Yes, indeed you asked a lot of questions, around five in a single sentence. If we take these questions and answers in order, I can say this. The first thing is that for some reason in the Hungarian language we say that we receive money from the European Union. Like hell we do! We don’t receive money from the European Union: we recover some of the money taken out of Hungary by Westerners. I really want the Hungarian people to not look at EU funds as something we receive from people who are richer and stronger than us, but to think of us as having joined more fortunate countries after having been through forty years of communism. We allow them to bring their goods here without the imposition of protective customs tariffs. We allow them to invest here and to force us to compete with them, despite the fact that we started the race one lap behind them. We’ve signed up to all this, and in return we expect them to give us back a fair share of the resultant business profits – because it’s ours and we’ve worked for it. We agreed to join the race under unequal conditions, and in return we’re entitled to some kind of financial rebate creating equal opportunities. This is how it must be perceived. We have a rule of thumb for this. Some dispute its numerical accuracy, but a former European commissioner dealing with economic affairs has calculated that around 70 to 80 per cent of the money with which the European Union reimburses us with is in fact used for the purchase of products manufactured by Western companies, and investments implemented by Western companies. We also benefit, because these investments stay here: you can’t pack up a bridge or a road like a bag, throw it on your back and carry it off. So we ourselves benefit, and this gives Hungarians jobs. But they also benefit. So it’s both humiliating and untrue to present European Union funds as the EU condescending to push some money towards us poor Central Europeans. What we’ve achieved over the past year has been fantastic. The Hungarian people work well. Hungarian workers are among the world’s best workers, and Hungarian engineers are among the world’s best engineers. These factories, the world’s most modern factories, are being operated by Hungarian workers and Hungarian engineers. These workers were taught by Hungarian teachers in elementary and secondary schools, and they were also taught their trades here. So I’d like us Hungarians to have much greater self-respect, in which it’s clearly recognised that of course we started with an enormous handicap, from conditions of hardship: the communists destroyed everything here and plundered the country; and in the fifties they took from the people everything that we could have built a future on. And yet we got back up on our feet and today we’re competitive. It’s no coincidence that these factories come here. Secondly, if Hungary has the chance to obtain rebates from Brussels, then of course they must be used quickly. In the economy time is important; and time is especially important during a pandemic. The Government has already adopted those major programmes – we have identified 120 of them – which can be rapidly implemented. I’m pushing three or four of these to the fore, and I’m seeking to convince Minister Palkovics – who’s responsible for this matter – to give these priority. One such programme is renewal of the entire Hungarian water supply system, another is reform of our environmental protection system, and a third is the transformation of our energy system. These require thousands of billions of forints. So we’ll need hundreds and thousands of billions of forints if we want to renew the water supply network across the whole country, or if we want to build sewage systems in small settlements – because they’re not in place yet, and I’d like to see them. We’ve obtained this now. In the four days of the latest Brussels battle – as I call these talks – we increased the sum that we inject into the Hungarian economy by three billion euros: by more than a thousand billion forints. Now the subject under discussion will be technical details: loans, grants, repayable, non-repayable, funding tied to specific projects or all-purpose funding. This is a serious science, with utilisation of the money reclaimed from Brussels passing through a labyrinthine system. Anyone who can find their way through this system is a happy person. We are a happy country because we have some people who can find their way through it, and who understand what’s going on. So I’m not worried about the possibility of us being unable to optimally incorporate these funds into the fabric of the Hungarian economy.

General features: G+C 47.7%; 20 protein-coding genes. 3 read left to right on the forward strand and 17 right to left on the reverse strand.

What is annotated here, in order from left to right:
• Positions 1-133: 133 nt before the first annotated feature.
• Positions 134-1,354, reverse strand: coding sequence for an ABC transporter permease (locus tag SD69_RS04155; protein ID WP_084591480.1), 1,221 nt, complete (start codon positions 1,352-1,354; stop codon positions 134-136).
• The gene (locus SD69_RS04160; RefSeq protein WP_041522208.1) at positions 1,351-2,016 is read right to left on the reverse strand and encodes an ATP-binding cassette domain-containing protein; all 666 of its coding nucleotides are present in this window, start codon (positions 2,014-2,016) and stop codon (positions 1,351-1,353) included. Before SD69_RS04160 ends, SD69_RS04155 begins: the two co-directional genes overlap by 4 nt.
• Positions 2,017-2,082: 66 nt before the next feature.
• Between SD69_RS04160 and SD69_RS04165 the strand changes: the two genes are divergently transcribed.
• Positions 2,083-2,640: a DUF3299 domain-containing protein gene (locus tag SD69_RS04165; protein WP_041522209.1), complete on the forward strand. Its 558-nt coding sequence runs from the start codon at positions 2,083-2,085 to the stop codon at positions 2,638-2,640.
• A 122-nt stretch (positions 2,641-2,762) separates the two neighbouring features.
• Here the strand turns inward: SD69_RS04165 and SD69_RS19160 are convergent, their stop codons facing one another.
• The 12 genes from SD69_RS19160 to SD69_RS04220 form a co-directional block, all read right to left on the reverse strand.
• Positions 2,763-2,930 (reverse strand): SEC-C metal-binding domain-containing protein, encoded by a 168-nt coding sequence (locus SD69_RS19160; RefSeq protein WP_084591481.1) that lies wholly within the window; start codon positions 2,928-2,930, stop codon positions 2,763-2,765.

Thank you. You’ve been listening to Prime Minister Viktor Orbán.